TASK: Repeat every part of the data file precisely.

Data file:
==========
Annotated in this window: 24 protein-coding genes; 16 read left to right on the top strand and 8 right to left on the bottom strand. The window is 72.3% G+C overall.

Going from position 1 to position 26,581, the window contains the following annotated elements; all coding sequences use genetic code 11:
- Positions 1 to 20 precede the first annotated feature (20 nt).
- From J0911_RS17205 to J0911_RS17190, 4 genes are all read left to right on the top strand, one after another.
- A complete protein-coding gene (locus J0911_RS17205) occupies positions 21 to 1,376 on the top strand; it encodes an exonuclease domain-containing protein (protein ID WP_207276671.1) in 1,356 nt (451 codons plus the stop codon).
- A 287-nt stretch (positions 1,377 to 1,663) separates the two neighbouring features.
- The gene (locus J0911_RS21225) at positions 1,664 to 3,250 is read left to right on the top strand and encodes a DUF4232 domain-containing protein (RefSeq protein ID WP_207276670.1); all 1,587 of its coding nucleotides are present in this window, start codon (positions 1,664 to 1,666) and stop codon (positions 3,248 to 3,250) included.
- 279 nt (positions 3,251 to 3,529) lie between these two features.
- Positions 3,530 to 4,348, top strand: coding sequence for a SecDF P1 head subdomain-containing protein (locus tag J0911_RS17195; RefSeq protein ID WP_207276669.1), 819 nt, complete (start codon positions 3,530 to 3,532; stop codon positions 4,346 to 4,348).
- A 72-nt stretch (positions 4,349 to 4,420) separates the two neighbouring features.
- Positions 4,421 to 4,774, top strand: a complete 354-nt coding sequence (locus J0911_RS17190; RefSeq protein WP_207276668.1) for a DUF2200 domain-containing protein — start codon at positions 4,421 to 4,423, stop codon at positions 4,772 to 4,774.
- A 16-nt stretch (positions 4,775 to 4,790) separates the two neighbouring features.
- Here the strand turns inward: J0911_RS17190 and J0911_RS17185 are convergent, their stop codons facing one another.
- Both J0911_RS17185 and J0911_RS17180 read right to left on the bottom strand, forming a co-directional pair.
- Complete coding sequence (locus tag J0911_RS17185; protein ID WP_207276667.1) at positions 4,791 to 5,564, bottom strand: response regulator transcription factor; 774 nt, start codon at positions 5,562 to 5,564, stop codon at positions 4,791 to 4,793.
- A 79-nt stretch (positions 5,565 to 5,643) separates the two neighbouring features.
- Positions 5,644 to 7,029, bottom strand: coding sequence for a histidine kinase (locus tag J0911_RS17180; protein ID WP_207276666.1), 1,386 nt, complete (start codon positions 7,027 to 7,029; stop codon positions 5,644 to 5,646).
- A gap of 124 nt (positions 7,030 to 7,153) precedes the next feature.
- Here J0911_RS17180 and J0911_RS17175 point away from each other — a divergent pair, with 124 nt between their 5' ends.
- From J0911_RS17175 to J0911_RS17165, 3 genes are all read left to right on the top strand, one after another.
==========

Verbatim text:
Annotated in this window: 24 protein-coding genes; 16 read left to right on the top strand and 8 right to left on the bottom strand. The window is 72.3% G+C overall.

Going from position 1 to position 26,581, the window contains the following annotated elements; all coding sequences use genetic code 11:
- Positions 1 to 20 precede the first annotated feature (20 nt).
- From J0911_RS17205 to J0911_RS17190, 4 genes are all read left to right on the top strand, one after another.
- A complete protein-coding gene (locus J0911_RS17205) occupies positions 21 to 1,376 on the top strand; it encodes an exonuclease domain-containing protein (protein ID WP_207276671.1) in 1,356 nt (451 codons plus the stop codon).
- A 287-nt stretch (positions 1,377 to 1,663) separates the two neighbouring features.
- The gene (locus J0911_RS21225) at positions 1,664 to 3,250 is read left to right on the top strand and encodes a DUF4232 domain-containing protein (RefSeq protein ID WP_207276670.1); all 1,587 of its coding nucleotides are present in this window, start codon (positions 1,664 to 1,666) and stop codon (positions 3,248 to 3,250) included.
- 279 nt (positions 3,251 to 3,529) lie between these two features.
- Positions 3,530 to 4,348, top strand: coding sequence for a SecDF P1 head subdomain-containing protein (locus tag J0911_RS17195; RefSeq protein ID WP_207276669.1), 819 nt, complete (start codon positions 3,530 to 3,532; stop codon positions 4,346 to 4,348).
- A 72-nt stretch (positions 4,349 to 4,420) separates the two neighbouring features.
- Positions 4,421 to 4,774, top strand: a complete 354-nt coding sequence (locus J0911_RS17190; RefSeq protein WP_207276668.1) for a DUF2200 domain-containing protein — start codon at positions 4,421 to 4,423, stop codon at positions 4,772 to 4,774.
- A 16-nt stretch (positions 4,775 to 4,790) separates the two neighbouring features.
- Here the strand turns inward: J0911_RS17190 and J0911_RS17185 are convergent, their stop codons facing one another.
- Both J0911_RS17185 and J0911_RS17180 read right to left on the bottom strand, forming a co-directional pair.
- Complete coding sequence (locus tag J0911_RS17185; protein ID WP_207276667.1) at positions 4,791 to 5,564, bottom strand: response regulator transcription factor; 774 nt, start codon at positions 5,562 to 5,564, stop codon at positions 4,791 to 4,793.
- A 79-nt stretch (positions 5,565 to 5,643) separates the two neighbouring features.
- Positions 5,644 to 7,029, bottom strand: coding sequence for a histidine kinase (locus tag J0911_RS17180; protein ID WP_207276666.1), 1,386 nt, complete (start codon positions 7,027 to 7,029; stop codon positions 5,644 to 5,646).
- A gap of 124 nt (positions 7,030 to 7,153) precedes the next feature.
- Here J0911_RS17180 and J0911_RS17175 point away from each other — a divergent pair, with 124 nt between their 5' ends.
- From J0911_RS17175 to J0911_RS17165, 3 genes are all read left to right on the top strand, one after another.